Copy, as ‘per Buckhurst’.
• RoJ 409.5: John Wilmot, Second Earl of Rochester, Song (‘Love a woman? You're an ass!’)
Copy, headed ‘Satyr upon Women by ye Earl of Rochester’.
First published in Poems on Several Occasions (‘Antwerp’, 1680). Vieth, p. 51. Walker, p. 25. Love, p. 38, as ‘Love to a Woman’.
• EtG 7.5: Sir George Etherege, Ephelia to Bajazet (‘How far are they deceived who hope in vain’)
Copy, headed ‘An Epistle from Ephelia to Bajazet: A Satyr: by ye Earl of Rochester’.
First published in Female Poems On several Occasions: Written by Ephelia (London, 1679). Thorpe, pp. 9-10. Harold Love's edition of Rochester (1999), pp. 94-5.
• RoJ 609.5: John Wilmot, Second Earl of Rochester, A Very Heroical Epistle in Answer to Ephelia (‘Madam. / If you're deceived, it is not by my cheat’)
First published in the broadside A Very Heroical Epistle from My Lord All-Pride to Dol-Common (London, 1679). Poems on Several Occasions (‘Antwerp’, 1680). Vieth, pp. 113-15. Walker, pp. 112-14. Love, pp. 95-7.
• BeA 15.8: Aphra Behn, On the Death of the late Earl of Rochester (‘Mourn, Mourn, ye Muses, all your loss deplore’)
Copy, headed ‘Another on the Death of the Late Earl of Rochester. & in part. p. Mrs. Bhenn. Behn.’
First published in Miscellany, Being A Collection of Poems By several Hands (London, 1685). Todd, Works, I, No. 53, pp. 161-3.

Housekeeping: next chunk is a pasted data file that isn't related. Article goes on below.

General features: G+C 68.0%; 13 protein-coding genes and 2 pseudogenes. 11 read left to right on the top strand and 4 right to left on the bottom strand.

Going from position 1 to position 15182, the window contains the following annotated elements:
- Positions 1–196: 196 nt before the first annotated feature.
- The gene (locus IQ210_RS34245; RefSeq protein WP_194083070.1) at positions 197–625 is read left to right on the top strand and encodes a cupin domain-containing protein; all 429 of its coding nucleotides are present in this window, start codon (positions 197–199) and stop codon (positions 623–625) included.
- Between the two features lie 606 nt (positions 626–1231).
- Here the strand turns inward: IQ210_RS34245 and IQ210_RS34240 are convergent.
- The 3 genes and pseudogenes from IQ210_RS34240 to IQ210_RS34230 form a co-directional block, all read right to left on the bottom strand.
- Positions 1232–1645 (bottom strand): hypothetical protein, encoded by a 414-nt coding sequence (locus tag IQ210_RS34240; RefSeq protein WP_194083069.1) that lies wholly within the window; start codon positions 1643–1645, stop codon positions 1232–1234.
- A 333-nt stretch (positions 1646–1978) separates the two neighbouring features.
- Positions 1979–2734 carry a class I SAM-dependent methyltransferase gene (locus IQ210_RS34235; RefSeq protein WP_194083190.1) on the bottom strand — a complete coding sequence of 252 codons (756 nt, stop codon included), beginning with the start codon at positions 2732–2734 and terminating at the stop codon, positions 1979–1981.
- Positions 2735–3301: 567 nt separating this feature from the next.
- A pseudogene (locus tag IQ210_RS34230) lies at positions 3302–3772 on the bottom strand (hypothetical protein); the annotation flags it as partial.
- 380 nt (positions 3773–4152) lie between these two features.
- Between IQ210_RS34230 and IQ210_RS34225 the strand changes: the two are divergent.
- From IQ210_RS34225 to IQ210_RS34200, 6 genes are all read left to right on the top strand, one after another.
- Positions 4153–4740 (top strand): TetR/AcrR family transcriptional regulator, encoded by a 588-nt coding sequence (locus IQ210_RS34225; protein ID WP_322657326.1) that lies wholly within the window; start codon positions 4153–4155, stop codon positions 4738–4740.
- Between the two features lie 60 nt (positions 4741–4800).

English MS 522
A folio volume of parliamentary debates in 1627/8-9, in several professional secretary hands, 351 leaves, in contemporary calf gilt, with traces of ties.
Bookplate of the Earl of Aylesford, Packington, Warwickshire. Bernard Halliday, Leicester, sale catalogue 1930, item 568.
• HoJ 348: John Hoskyns, Speech in the House of Commons, 2 April 1628
Copy of a seven-line summary, ascribed to ‘Serieaunt Hoskins’.
Speech, beginning (in a brief summary) ‘That knowing our own rights we might be better enabled to give...’.
• RuB 72: Sir Benjamin Rudyerd, Speech in the House of Commons, 28 April 1628
Copy, headed ‘Sr Beniamine Ruddiers speech 28 Aprill 1628’.
Speech beginning ‘We are here upon a great business...’. Yale 1628, III, 127-9 and 133-4. Variants: III, 138-9, 141, 143, and 161. Variant version in Manning, pp. 126-8.
• RuB 102: Sir Benjamin Rudyerd, Speech in the House of Commons, ?22 May 1628
Copy, headed ‘Sr: Beniamin Ruddierds speech to the Committee for Religion’.
Speech beginning ‘I did not think to have spoken...’. First published, as Sir Benjamin Rudierd His speech in Behalfe of the Clergie and of Parishes destitute of Instruction through want of Maintenance, Oxford, 1628. Manning, pp. 135-8. Yale 1628, III, 17-19, where it is dated probably 21 April 1628.
English MS 875